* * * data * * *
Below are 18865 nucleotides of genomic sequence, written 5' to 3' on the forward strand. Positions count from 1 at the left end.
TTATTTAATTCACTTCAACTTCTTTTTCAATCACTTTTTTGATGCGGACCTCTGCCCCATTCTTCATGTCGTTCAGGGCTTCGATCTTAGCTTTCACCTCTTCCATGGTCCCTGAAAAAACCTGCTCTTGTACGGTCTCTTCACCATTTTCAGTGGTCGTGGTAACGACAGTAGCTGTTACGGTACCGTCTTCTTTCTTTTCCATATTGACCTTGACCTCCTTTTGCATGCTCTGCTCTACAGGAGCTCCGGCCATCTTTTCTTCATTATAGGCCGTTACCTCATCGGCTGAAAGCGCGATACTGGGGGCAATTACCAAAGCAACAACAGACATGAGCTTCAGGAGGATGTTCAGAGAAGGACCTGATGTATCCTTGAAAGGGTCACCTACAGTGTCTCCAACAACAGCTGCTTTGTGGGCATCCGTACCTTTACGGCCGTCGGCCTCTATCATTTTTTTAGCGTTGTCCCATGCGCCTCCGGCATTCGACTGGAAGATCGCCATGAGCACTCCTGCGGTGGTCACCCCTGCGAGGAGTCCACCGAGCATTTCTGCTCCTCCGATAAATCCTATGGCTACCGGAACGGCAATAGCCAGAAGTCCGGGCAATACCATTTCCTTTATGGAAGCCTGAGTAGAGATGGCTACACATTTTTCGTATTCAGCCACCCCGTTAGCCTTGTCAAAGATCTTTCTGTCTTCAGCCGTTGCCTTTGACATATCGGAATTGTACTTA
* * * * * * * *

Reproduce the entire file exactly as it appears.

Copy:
Below are 18865 nucleotides of genomic sequence, written 5' to 3' on the forward strand. Positions count from 1 at the left end.
TTATTTAATTCACTTCAACTTCTTTTTCAATCACTTTTTTGATGCGGACCTCTGCCCCATTCTTCATGTCGTTCAGGGCTTCGATCTTAGCTTTCACCTCTTCCATGGTCCCTGAAAAAACCTGCTCTTGTACGGTCTCTTCACCATTTTCAGTGGTCGTGGTAACGACAGTAGCTGTTACGGTACCGTCTTCTTTCTTTTCCATATTGACCTTGACCTCCTTTTGCATGCTCTGCTCTACAGGAGCTCCGGCCATCTTTTCTTCATTATAGGCCGTTACCTCATCGGCTGAAAGCGCGATACTGGGGGCAATTACCAAAGCAACAACAGACATGAGCTTCAGGAGGATGTTCAGAGAAGGACCTGATGTATCCTTGAAAGGGTCACCTACAGTGTCTCCAACAACAGCTGCTTTGTGGGCATCCGTACCTTTACGGCCGTCGGCCTCTATCATTTTTTTAGCGTTGTCCCATGCGCCTCCGGCATTCGACTGGAAGATCGCCATGAGCACTCCTGCGGTGGTCACCCCTGCGAGGAGTCCACCGAGCATTTCTGCTCCTCCGATAAATCCTATGGCTACCGGAACGGCAATAGCCAGAAGTCCGGGCAATACCATTTCCTTTATGGAAGCCTGAGTAGAGATGGCTACACATTTTTCGTATTCAGCCACCCCGTTAGCCTTGTCAAAGATCTTTCTGTCTTCAGCCGTTGCCTTTGACATATCGGAATTGTACTTA